Figure 2. The use of a surfactant improves the performance of low-voltage wet-sponge tests.
Figure 2. The use of a surfactant improves the performance of low-voltage wet-sponge tests.

As highlighted, sometimes the pinholes are so minute that the passage of water from the low-voltage tester, through to the conductive surface underneath, is restricted. In these instances, applicators can use a surfactant to lower the surface tension of the water. With reduced surface tension, the solution is able to penetrate the pinhole and enables the current to find the coating defect.

Some types of coatings contain metallic fillers to enhance coating performance. The presence of metals must be acknowledged before any testing is conducted. When an inspector is working with metallic-filled coatings that may be semi-conductive, a low-voltage test method is preferred, such as the wet-sponge technique.

If the coating does not contain metals, high-voltage equipment can be used to determine if the applied coating has holidays or other defects.

Controlling Risks

Application techniques can be controlled by following specific coating guidelines, procedures and requirements. To achieve the best coating possible—void of potential defects such as holidays and pinholes—NACE standard SP0188 should be followed. (More suggestions are discussed in 5 Coating Defects That Can Be Avoided By Adhering To Coating Specs.)

As always, safety is paramount when using equipment of this nature. NACE guidelines include certain measures to protect the safety of the coating application and inspection personnel. Inclusive of electrical safety checks, when conducting high-voltage tests, it is necessary to carry out full assessments of the testing environment to ensure that there are no potentially explosive elements or conditions. Moreover, complete electrical grounding of the substrate is vitally important to avoid electrical shocks.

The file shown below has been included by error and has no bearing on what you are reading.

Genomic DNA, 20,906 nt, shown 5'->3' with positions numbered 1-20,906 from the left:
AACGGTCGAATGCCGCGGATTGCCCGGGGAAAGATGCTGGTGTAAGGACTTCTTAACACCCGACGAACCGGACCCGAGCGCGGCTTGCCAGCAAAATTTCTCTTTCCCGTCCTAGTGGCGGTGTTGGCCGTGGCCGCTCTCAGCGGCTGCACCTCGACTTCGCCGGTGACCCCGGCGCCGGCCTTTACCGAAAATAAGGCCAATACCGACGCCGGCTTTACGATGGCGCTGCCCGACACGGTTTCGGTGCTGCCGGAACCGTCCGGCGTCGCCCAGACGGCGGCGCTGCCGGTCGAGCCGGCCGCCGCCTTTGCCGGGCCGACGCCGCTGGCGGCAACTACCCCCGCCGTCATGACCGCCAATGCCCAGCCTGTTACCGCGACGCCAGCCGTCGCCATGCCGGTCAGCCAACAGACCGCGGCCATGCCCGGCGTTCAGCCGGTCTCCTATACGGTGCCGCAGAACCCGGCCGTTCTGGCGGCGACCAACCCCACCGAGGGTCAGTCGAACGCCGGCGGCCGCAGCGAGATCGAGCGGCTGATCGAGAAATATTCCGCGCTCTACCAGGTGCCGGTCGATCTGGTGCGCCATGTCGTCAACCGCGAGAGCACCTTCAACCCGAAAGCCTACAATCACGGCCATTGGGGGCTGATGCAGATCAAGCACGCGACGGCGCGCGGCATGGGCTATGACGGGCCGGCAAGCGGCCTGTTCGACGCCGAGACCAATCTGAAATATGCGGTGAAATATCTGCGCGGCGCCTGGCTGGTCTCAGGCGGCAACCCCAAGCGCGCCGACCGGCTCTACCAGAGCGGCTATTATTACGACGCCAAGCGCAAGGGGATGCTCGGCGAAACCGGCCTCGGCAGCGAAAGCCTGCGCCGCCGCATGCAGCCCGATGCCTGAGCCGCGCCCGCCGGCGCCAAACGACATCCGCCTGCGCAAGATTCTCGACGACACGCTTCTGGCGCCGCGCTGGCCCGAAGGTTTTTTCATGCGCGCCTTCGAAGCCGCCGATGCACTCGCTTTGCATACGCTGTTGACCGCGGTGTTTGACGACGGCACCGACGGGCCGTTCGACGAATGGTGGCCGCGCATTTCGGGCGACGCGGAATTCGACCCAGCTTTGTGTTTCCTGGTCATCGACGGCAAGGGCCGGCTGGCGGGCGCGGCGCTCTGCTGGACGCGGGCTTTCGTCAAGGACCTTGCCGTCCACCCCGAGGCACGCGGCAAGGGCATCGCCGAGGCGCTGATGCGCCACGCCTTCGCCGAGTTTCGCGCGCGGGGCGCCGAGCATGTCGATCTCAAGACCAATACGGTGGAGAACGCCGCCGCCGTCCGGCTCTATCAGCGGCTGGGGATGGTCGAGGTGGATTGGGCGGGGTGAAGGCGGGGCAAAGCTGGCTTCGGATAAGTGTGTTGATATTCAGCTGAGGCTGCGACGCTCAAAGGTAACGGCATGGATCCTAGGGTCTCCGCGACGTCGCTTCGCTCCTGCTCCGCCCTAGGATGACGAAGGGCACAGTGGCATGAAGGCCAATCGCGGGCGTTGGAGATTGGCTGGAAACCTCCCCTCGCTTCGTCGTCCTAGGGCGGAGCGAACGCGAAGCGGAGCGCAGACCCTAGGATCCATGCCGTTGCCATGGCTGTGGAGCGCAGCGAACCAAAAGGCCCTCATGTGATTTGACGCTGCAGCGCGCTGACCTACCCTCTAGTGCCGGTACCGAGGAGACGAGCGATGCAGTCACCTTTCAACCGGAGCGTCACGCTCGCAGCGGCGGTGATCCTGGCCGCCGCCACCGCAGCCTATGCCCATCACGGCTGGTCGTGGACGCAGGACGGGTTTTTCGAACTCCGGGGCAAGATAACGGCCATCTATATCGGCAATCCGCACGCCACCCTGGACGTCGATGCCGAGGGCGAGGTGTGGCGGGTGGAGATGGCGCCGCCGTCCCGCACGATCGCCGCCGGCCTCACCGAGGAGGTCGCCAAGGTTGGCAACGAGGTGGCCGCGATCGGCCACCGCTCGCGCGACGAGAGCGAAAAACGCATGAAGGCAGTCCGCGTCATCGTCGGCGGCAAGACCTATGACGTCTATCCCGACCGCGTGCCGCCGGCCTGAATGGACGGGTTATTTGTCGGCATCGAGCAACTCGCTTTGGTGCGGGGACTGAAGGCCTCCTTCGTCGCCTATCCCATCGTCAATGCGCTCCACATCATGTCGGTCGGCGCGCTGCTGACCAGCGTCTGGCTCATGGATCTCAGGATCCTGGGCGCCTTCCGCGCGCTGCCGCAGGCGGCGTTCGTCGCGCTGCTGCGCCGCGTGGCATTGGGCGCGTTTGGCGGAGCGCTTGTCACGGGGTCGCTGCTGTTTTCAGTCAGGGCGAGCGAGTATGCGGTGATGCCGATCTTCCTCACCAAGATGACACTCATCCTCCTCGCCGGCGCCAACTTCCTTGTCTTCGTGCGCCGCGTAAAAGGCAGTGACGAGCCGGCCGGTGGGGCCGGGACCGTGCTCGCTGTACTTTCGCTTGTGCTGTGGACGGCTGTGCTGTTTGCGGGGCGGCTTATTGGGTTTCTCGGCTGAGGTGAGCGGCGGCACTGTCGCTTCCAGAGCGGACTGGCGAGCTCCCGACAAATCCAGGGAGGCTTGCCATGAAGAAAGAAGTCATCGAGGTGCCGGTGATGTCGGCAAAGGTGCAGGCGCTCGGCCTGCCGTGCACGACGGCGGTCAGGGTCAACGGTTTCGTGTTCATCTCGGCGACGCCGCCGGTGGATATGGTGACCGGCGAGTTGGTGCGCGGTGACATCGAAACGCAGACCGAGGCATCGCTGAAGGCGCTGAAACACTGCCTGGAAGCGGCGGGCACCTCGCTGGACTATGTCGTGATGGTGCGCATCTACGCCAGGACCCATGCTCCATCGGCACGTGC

Restoring the Armor

Solutions for repairing holidays are completely dependent upon whether a particular coating can be renewed. If the lining is at the maximum coating thickness, then another coating cannot be applied on top of the existing holiday. In this case, the area around the coating is initially delineated with the edges feathered in toward the defect. Once completed, the area can be frost-blasted before a replacement coating can be applied.

On the other hand, if the coating is under the maximum thickness, another layer can be applied over the defective area. By simply roughening the surface prior to a successive application, the holiday can be covered and successfully eliminated.

After the repair is complete, another holiday test must be conducted in order to establish that the repair has been successful. Notably, the area of repair is the only place that should be tested, in order to prevent excessive stress on the coating’s integrity.

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Written by Thomas Belli, B.A.

Thomas Belli, B.A.

Tom Belli received a Bachelor of Arts degree in Advertising and Marketing from the University of Lincoln. After graduating, Tom began working for Belzona Polymerics Ltd. as a member of the marketing department in the company’s Harrogate corporate office. Tom focuses on writing a combination of case studies and technical articles on corrosion mitigation topics, alongside developing marketing materials for the company’s various online platforms.